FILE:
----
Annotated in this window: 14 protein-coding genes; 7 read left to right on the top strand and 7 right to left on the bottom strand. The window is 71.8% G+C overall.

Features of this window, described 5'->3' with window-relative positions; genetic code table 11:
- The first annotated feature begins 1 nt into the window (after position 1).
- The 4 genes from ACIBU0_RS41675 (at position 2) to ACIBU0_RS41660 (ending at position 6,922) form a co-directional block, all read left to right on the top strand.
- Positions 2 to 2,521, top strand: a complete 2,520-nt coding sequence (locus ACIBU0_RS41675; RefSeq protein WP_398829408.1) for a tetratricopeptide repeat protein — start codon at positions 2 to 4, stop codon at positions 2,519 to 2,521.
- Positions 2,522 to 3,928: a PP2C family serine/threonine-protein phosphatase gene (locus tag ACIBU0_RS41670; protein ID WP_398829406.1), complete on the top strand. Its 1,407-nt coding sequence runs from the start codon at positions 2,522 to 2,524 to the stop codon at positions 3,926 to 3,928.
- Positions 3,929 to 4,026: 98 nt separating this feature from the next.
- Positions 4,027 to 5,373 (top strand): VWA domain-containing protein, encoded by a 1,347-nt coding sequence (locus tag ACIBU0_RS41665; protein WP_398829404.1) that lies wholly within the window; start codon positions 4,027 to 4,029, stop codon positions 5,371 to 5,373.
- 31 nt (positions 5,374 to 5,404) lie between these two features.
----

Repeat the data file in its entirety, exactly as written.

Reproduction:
Annotated in this window: 14 protein-coding genes; 7 read left to right on the top strand and 7 right to left on the bottom strand. The window is 71.8% G+C overall.

Features of this window, described 5'->3' with window-relative positions; genetic code table 11:
- The first annotated feature begins 1 nt into the window (after position 1).
- The 4 genes from ACIBU0_RS41675 (at position 2) to ACIBU0_RS41660 (ending at position 6,922) form a co-directional block, all read left to right on the top strand.
- Positions 2 to 2,521, top strand: a complete 2,520-nt coding sequence (locus ACIBU0_RS41675; RefSeq protein WP_398829408.1) for a tetratricopeptide repeat protein — start codon at positions 2 to 4, stop codon at positions 2,519 to 2,521.
- Positions 2,522 to 3,928: a PP2C family serine/threonine-protein phosphatase gene (locus tag ACIBU0_RS41670; protein ID WP_398829406.1), complete on the top strand. Its 1,407-nt coding sequence runs from the start codon at positions 2,522 to 2,524 to the stop codon at positions 3,926 to 3,928.
- Positions 3,929 to 4,026: 98 nt separating this feature from the next.
- Positions 4,027 to 5,373 (top strand): VWA domain-containing protein, encoded by a 1,347-nt coding sequence (locus tag ACIBU0_RS41665; protein WP_398829404.1) that lies wholly within the window; start codon positions 4,027 to 4,029, stop codon positions 5,371 to 5,373.
- 31 nt (positions 5,374 to 5,404) lie between these two features.